Hmmm. Video games, huh?
Let’s side track for a bit, shall we?
Video games have been a part of my life since I was around 5 years old when my dad bought a Famicom (the Japanese NES). Up until the point when my sister and I destroyed it (hahaha!), I remember having fun playing Mario and Karateka (if you haven’t played that game, you should), and, as a kid, I didn’t really care about gameplay, graphics, music – all that stuff that people either complain or praise in a game nowadays. As a kid, what matters is that you have fun with whatever there is, and video games are no exception. However, as I was getting older, it really got me thinking about how these games are made. Obviously, the story, graphics, and other things come into how these games come to life but what really got me curious about video games are the mechanics that come with it. Whenever I play a game, I usually ask myself questions such as, “How do these characters move?” “How come jumping on the enemies’ head kill them? And how does it work?” And, probably the most important question, “How do people make games?”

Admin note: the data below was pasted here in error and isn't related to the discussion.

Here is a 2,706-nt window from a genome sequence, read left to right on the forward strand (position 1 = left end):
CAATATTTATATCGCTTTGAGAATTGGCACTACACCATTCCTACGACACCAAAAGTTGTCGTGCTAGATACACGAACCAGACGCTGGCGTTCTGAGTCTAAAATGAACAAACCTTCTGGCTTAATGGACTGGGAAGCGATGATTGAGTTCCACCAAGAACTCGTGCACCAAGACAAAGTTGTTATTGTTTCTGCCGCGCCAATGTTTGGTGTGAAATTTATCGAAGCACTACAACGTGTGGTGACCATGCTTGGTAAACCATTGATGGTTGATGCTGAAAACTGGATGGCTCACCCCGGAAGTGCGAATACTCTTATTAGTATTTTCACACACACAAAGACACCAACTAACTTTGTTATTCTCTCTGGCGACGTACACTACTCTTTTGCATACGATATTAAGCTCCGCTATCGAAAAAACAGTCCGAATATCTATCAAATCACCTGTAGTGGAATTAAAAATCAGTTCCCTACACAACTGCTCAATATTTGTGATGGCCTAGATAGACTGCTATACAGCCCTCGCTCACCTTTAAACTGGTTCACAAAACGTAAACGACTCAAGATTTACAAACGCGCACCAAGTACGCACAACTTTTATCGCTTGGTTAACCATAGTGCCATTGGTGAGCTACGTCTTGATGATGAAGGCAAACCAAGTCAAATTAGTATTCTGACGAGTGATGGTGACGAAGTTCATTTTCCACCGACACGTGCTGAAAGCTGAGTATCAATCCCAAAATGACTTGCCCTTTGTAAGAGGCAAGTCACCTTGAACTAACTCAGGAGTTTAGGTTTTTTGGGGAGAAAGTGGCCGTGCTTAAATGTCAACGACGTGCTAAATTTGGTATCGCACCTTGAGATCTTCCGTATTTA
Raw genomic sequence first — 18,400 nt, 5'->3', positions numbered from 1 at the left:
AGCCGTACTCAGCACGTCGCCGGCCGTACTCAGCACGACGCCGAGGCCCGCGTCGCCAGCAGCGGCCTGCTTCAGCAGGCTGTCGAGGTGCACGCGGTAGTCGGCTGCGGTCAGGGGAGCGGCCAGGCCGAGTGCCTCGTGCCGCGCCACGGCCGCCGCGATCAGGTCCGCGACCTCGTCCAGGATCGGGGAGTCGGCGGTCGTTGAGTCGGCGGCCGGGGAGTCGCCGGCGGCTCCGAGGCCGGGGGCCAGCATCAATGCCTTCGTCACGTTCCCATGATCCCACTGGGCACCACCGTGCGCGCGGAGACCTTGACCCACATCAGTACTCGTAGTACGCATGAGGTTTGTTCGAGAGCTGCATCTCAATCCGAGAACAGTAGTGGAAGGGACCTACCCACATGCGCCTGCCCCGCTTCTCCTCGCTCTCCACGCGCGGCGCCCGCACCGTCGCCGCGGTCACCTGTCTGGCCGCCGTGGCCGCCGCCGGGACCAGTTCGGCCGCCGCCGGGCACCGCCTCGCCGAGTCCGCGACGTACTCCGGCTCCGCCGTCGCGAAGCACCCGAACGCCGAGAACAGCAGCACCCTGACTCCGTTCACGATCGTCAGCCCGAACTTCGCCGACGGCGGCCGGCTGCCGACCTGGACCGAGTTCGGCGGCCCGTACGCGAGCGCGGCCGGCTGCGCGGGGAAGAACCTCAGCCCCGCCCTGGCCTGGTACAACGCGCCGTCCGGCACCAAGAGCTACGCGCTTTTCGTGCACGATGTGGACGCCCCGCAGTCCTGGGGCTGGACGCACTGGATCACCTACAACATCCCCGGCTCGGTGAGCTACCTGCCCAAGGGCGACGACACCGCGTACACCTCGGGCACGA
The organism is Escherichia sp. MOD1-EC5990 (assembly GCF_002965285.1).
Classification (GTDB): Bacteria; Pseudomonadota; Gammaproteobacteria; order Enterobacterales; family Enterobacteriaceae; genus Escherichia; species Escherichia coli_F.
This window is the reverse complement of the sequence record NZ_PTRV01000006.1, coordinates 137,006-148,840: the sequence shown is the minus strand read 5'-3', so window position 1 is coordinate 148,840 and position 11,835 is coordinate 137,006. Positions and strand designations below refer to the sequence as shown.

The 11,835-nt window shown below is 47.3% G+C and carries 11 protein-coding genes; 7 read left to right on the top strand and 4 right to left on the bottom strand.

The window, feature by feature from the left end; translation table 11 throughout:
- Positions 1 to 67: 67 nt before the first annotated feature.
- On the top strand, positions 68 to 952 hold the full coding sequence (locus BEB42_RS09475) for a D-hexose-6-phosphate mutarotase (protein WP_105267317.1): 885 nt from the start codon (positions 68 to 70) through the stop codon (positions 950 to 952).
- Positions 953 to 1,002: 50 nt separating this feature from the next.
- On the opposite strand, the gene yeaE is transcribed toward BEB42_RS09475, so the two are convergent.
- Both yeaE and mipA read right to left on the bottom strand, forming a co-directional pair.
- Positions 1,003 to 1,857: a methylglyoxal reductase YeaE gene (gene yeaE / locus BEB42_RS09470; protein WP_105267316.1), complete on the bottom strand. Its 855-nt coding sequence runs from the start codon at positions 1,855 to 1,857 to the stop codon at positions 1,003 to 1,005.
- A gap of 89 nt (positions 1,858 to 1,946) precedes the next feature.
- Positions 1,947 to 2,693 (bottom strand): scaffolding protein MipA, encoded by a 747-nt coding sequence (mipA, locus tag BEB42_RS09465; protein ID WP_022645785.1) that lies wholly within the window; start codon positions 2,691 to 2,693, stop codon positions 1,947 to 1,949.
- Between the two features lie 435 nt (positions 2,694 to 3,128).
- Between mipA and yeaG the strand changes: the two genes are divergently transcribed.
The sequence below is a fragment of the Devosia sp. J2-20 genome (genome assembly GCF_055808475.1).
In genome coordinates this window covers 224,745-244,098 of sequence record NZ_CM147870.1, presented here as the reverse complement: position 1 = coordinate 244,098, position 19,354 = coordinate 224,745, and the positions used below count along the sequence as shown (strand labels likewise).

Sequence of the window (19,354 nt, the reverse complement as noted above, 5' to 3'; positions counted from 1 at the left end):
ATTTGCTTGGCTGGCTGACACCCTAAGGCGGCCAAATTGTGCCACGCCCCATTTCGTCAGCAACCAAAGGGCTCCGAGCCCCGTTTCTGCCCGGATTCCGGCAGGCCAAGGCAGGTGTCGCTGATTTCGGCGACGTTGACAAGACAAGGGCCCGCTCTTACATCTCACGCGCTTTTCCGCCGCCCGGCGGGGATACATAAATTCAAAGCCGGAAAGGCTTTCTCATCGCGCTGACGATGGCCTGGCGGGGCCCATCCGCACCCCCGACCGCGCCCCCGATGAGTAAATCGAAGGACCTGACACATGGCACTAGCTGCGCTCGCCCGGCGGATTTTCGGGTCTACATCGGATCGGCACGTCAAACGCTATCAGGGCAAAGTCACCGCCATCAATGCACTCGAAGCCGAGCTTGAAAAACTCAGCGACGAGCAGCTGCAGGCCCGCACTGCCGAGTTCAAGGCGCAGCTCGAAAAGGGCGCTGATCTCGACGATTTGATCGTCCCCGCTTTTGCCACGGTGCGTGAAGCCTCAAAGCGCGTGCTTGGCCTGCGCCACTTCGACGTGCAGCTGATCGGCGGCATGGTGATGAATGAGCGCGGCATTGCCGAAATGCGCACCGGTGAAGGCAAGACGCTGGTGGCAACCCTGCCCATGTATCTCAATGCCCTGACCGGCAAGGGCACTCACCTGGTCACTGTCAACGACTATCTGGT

And so it begins…
Right, video games.
At first, I wanted to study programming because I was thinking that programming, like engineering, requires logic and analytical thinking. But, at that point, I wasn’t sure what kind of programming I want to do since you can do a lot with it – making a website and setting up another operating system just to name a few. Then I was playing “Persona 5” one day and thought, “Huh, maybe learning how to program video games would be fun,” so I went ahead and researched for schools that offer short courses for game programming. (Side note: I love JRPG’s) Then voila! Nothing! Hahahaha! Well, at least not here in the Philippines. So, after digging some more, I was finally able to find a school… in Singapore. At this point, I was 27 years old and quite reluctant to leave my home (or country, for that matter) but I thought to myself, “If I want this to happen, I got to make it happen. This is my redemption tour now!”
So, Singapore it is!